As President Obama approaches the 100-day mark of his presidency, hedelivered a speechTuesday at Georgetown University in which he laid out what he sees asthe foundation of a new economy. Using this crisis–and his gift oforatory–Obama signaled that the fight for the next economy beginsnow.

He alluded to the Sermon on the Mount to describe the stronger, morefair economy he envisions: “There is a parable at the end of the Sermonon the Mount that tells the story of two men,” he said. “The firstbuilt his house on a pile of sand, and it was destroyed as soon as thestorm hit. But the second is known as the wise man, for when ‘…therain descended, and the floods came, and the winds blew, and beat uponthat house…it fell not: for it was founded upon a rock.’ We cannotrebuild this economy on the same pile of sand. We must build our houseupon a rock.”

I think the speech is important for what it reveals about Obama’sunderstanding of the task ahead–building a new economy out of theashes of our failed one.

But real and grounded concerns about the administration’s bank bailoutplan remain. As Nobel prize-winning economist Joseph Stiglitz wroterecently in a New York Times op-ed the Obama administration’s plan is “far worse than nationalization:itis ersatz capitalism, the privatizing of gains and the socializing oflosses…the kind of Rube Goldberg device that Wall Street loves –clever, complex and nontransparent, allowing huge transfers of wealth tothe financial markets….” Other good thinkers share this view,including Paul Krugman, Simon Johnson, William Greider and RobertReich.

While Obama’s speech lays out some strong principles for a newfoundation, the administration’s financial team remains unwilling tounderstand that we’re not just going through a financial crisis or apanic, but the failure of a whole model of banking. We are living amidthe blowback of an overgrown financial sector that did more harm thangood.

As The Nation‘s Greider has argued we needa new banking system–smaller and more diverse and responsible to thepublic interest. Creating this new system is where public resources should be committed,not to saving banks that are “too big to fail”. We should create publicbanks and non-profit savings and lending cooperatives to serve as animportant check on private commercial banks. We need to make banks theservants–not the masters–of our economy. Only when we do thatwill a new regulatory framework do what’s needed; it would be a mistaketo simply re-regulate the shadow bankingsystem which got us into this mess.

If this realization begins to sink in through the failure of the currentplan–and Obama’s commitment to pragmatism and experimentationsuggests he might be willing to move to Plan B with sufficient pressurefrom mobilized citizens and thinkers who envision a different model thanthe Summers/Geithner approach–then we’re on the road to laying thefoundation, the rock, for a new economy.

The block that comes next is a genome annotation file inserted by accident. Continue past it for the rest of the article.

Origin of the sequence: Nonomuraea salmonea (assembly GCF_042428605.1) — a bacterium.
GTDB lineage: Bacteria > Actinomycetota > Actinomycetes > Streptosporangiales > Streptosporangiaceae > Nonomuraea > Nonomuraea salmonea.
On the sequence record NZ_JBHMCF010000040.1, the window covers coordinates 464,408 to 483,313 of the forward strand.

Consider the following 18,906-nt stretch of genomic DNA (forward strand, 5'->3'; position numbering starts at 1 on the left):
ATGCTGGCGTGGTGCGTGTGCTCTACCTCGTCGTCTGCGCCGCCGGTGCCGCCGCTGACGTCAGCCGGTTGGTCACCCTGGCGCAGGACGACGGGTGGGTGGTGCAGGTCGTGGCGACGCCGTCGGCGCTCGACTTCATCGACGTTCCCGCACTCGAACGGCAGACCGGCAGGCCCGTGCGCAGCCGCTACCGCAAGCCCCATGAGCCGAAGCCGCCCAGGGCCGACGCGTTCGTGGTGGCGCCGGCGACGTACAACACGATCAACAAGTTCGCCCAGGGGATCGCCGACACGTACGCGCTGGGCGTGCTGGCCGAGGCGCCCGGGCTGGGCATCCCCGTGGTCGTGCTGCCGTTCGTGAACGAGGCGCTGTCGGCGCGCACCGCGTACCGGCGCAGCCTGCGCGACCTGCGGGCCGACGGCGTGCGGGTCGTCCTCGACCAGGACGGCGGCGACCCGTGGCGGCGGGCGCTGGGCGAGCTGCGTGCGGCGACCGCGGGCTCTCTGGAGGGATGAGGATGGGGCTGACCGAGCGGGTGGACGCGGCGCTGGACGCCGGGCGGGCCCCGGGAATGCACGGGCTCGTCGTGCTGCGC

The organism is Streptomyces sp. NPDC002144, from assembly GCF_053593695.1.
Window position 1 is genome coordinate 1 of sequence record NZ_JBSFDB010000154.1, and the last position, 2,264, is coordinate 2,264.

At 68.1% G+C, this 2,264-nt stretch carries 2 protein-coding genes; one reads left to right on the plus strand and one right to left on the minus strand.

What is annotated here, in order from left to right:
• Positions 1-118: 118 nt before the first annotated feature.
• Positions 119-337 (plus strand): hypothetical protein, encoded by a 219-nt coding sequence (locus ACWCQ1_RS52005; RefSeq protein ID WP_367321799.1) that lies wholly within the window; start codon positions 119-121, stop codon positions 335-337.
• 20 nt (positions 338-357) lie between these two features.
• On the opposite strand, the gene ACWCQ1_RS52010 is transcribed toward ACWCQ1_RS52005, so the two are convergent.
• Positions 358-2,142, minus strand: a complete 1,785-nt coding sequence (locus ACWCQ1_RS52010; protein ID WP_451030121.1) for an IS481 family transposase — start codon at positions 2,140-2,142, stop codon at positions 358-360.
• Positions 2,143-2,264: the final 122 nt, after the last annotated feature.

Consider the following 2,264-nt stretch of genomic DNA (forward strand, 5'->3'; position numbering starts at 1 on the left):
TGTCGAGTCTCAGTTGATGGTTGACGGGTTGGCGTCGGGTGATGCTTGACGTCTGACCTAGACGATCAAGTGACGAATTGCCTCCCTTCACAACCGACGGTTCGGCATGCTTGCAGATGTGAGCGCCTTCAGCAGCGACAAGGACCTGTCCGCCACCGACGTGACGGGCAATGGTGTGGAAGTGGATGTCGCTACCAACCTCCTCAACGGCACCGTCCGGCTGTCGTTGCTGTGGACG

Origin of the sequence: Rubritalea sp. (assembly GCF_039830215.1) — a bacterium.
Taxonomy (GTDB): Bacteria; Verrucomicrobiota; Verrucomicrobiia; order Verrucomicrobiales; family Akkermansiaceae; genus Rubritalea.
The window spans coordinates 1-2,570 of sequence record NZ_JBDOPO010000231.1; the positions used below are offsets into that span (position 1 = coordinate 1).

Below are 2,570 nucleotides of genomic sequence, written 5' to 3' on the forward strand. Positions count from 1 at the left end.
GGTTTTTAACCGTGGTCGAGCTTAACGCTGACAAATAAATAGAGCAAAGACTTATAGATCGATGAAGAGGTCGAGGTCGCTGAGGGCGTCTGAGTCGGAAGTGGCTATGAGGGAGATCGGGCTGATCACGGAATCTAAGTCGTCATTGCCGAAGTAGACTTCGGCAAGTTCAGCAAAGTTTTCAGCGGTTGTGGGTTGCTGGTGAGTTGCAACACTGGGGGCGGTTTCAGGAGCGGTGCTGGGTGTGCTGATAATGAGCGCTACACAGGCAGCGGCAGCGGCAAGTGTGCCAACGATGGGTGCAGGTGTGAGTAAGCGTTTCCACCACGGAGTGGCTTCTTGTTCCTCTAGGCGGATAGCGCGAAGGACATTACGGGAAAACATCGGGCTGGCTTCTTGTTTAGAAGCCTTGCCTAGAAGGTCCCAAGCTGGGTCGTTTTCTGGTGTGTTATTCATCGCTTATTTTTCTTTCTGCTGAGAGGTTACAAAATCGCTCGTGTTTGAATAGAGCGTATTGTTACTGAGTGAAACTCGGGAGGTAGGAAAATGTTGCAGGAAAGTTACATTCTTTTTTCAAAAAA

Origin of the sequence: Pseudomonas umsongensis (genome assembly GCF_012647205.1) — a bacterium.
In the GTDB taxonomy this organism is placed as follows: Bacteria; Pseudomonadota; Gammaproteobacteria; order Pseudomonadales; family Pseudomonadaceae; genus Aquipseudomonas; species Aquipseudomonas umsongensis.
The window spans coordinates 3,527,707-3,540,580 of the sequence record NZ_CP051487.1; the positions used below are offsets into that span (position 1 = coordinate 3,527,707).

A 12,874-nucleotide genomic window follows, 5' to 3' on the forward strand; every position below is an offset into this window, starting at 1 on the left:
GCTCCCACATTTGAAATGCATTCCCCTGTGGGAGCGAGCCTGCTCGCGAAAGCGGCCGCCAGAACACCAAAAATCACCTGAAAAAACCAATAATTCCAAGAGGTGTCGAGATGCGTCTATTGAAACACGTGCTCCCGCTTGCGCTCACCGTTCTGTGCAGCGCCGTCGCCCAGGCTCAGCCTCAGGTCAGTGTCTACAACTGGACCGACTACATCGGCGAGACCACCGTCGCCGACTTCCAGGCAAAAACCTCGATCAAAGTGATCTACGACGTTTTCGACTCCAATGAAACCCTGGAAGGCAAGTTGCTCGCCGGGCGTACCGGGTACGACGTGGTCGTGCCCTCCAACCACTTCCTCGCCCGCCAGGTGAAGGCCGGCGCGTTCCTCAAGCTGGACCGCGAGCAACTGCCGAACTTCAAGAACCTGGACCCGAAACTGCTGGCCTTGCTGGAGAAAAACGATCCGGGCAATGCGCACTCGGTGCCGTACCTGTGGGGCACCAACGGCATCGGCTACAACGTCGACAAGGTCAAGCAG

But creating that new economy will require what Obama himself might call”tough choices”–and some different “pillars” from the ones heoutlined today. We need affordable health care; pensions above socialsecurity; and sustained public investment in areas vital to high wagesin a global economy–affordable colleges, world-class public schools,and a 21st century infrastructure. We need to restructure–not justre-regulate–the financial sector so that banking is once again a”boring” occupation devoted to making loans to the real economy, not peddlingexotic and (as we now know) toxic instruments. We need to break-up andrestructure major banks that are on life support and “too big tofail.” And we need to fight for the Employee Free Choice Act–sothatworkers are able to organize and bargain collectively, and the middleclass is rebuilt and strengthened.

The mother of all fights lies ahead–beyond the first 100 days–aslobbies mobilize to halt the reforms needed to rebuild and reconstruct anew economy of shared prosperity. The drug and insurance companies, thebusiness lobby, multinationals that seek to retain tax havens –they will all warn ominously of massive job losses, failed businesses,and much sufferingfor each and every needed reform offered.

Despite the flaws of the bank bailout, President Obama has signaled thatwe can work toward a new economy. But it will require a massivemobilization of citizens. We’ve had thirty years of themarkets-know-best-and-are-self-correcting, government get out of theway, let CEOs rule, maximize executive profits–dogma. Thecatastrophic results are in. Now begins the fight to rebuild a balancedeconomy in which government is on the side of the people, corporationsare held accountable, and workers are empowered.

Long-term challenges should be seized, not ignored–lest we remain onshifting sands.